Oct 31, 2014 0
Class action plaintiffs lose at Nova Scotia’s highest court, ordered to pay costs to government defendants
The Nova Scotia Court of Appeal delivered its decision on costs in a major class action lawsuit last week. The class action, which was first initiated about a decade ago, sought redress for environmental contamination allegedly caused by the governments’ decades long operation of the Sydney Steel plant.
Last year, the provincial and federal governments successfully appealed the class action’s certification. The Nova Scotia Court of Appeal decertified the class action in December 2013. Just last week, the Court of Appeal released its decision respecting costs.
The Court ordered that the plaintiffs, who were unsuccessful on appeal, pay part of the federal and provincial governments’ costs. The costs order amounted to over $700,000.
When asked what the costs award meant for her, Neila MacQueen, a plaintiff in the case, explained “I thought it was intolerable for us to be charged $700,000. We can’t afford it. We would go bankrupt. We would lose our homes.”
Critics worry the award sets a troubling precedent. Significant cost awards against class action plaintiffs undermine access to justice, critics say. Those who might otherwise pursue a class action may feel deterred from doing so given the cost implications.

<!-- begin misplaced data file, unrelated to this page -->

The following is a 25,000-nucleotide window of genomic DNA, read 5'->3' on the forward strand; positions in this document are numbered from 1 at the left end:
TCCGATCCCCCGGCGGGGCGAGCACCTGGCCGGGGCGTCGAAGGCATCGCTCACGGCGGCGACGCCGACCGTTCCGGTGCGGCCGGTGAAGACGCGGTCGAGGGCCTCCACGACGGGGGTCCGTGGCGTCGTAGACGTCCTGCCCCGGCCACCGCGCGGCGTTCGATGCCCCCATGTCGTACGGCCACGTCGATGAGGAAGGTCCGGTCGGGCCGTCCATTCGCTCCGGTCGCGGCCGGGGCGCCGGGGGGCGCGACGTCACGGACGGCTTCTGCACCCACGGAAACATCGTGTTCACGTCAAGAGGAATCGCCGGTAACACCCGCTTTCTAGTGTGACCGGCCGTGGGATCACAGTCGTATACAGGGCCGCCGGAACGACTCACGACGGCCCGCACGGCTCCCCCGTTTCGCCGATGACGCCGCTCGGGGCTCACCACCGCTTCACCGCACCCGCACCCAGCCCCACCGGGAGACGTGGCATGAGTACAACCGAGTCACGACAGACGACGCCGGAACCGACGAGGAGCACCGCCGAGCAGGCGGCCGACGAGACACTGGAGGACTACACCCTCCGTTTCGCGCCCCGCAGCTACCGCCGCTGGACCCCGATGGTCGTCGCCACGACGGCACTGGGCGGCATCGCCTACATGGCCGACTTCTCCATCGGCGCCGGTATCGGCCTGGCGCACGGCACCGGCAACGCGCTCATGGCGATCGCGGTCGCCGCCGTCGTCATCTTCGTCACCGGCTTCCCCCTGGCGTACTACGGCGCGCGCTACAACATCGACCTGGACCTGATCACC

The Court explained at paragraph 56 of its decision that, while it considered access to justice concerns in rendering its decision, these factors must be weighed against others and, in this case, the Court believed that it “would not be fair and reasonable” to order no or nominal costs “given the complexity of the certification hearing, the amount at stake in the litigation and the success of Canada and Nova Scotia.”
Ultimately, Ray Wagner, who acted for the plaintiffs, explained that his law firm will pay the award. The firm had taken out the equivalent of an insurance policy that, in the event of a defeat, would cover a large portion of the costs.
Nonetheless, Wager explained that, “$733,000 would chill any plaintiff or any lawyer from participating in a class proceeding in this province.”